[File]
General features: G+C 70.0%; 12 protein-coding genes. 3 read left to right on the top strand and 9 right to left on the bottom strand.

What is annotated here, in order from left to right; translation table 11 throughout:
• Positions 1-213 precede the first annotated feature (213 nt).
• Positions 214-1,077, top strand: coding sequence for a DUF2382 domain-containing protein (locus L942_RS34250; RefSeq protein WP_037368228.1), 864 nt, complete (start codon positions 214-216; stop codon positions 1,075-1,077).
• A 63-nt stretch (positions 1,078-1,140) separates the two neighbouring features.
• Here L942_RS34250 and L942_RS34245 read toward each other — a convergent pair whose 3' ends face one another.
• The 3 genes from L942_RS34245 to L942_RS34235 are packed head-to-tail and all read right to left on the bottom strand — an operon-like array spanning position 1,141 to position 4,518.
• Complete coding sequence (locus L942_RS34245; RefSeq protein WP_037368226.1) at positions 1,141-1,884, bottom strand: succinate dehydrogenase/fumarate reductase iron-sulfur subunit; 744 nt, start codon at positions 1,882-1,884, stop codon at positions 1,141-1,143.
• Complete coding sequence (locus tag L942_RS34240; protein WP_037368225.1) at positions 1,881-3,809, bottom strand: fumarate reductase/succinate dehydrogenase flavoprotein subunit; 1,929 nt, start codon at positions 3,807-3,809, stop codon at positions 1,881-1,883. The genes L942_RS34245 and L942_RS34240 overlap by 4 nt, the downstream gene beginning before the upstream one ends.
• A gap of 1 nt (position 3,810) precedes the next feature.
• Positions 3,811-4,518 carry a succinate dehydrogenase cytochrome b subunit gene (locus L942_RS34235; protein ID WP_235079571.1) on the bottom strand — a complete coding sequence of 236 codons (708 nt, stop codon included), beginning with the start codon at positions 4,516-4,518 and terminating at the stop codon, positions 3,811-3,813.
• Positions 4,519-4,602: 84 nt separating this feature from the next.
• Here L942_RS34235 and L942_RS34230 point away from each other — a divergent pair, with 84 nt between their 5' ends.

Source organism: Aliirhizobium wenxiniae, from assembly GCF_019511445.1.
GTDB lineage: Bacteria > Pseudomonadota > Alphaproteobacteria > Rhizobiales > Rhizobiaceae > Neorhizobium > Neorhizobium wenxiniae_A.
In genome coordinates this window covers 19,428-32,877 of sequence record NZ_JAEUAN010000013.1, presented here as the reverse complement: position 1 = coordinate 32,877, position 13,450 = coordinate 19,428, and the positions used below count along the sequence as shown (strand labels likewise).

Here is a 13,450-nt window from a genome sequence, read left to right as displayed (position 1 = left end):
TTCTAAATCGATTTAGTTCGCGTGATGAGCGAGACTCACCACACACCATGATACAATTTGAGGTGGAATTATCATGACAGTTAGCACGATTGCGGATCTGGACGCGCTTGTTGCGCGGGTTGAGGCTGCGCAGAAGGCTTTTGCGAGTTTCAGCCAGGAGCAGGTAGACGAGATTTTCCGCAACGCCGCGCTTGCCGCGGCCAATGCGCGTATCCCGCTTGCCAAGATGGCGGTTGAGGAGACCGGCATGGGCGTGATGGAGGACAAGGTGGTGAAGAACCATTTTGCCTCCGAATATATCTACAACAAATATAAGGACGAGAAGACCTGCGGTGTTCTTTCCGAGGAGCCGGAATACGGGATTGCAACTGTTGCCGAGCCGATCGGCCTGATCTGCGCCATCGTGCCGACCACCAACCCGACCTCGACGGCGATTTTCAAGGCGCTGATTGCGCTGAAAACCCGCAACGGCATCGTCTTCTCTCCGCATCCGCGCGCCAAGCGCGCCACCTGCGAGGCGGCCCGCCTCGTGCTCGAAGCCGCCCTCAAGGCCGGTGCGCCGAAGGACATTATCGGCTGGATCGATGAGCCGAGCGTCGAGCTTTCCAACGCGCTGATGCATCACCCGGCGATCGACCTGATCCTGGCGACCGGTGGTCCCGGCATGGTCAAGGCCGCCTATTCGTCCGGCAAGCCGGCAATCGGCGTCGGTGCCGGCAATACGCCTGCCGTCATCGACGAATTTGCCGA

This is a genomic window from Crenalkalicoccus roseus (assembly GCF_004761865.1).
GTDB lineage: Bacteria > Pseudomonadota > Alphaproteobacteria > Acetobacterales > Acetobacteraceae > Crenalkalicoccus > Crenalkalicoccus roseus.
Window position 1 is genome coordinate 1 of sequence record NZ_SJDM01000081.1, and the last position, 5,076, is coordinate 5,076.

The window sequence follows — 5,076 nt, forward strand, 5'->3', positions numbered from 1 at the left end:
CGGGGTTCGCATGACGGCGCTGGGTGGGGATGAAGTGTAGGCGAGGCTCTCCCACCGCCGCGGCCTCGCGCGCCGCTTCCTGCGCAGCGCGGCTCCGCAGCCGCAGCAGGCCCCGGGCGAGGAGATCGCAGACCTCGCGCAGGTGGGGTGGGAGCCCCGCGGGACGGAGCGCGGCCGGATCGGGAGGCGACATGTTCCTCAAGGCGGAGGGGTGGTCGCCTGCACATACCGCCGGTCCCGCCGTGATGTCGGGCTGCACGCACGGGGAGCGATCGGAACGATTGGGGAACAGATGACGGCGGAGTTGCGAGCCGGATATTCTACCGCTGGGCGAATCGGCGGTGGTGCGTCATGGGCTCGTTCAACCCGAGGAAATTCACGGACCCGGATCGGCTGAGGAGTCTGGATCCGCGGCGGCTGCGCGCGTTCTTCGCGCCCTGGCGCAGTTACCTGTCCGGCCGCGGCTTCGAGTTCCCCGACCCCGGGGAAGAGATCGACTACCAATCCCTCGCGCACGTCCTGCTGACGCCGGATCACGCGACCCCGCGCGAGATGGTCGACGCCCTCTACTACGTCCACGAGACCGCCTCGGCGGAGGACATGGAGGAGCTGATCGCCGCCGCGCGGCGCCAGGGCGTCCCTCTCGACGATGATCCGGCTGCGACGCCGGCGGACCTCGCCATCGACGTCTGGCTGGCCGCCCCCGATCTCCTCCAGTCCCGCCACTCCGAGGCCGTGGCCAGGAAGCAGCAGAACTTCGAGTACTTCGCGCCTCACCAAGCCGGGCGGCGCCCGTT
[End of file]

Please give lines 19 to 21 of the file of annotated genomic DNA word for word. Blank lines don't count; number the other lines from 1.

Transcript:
This is a genomic window from Crenalkalicoccus roseus (assembly GCF_004761865.1).
GTDB lineage: Bacteria > Pseudomonadota > Alphaproteobacteria > Acetobacterales > Acetobacteraceae > Crenalkalicoccus > Crenalkalicoccus roseus.
Window position 1 is genome coordinate 1 of sequence record NZ_SJDM01000081.1, and the last position, 5,076, is coordinate 5,076.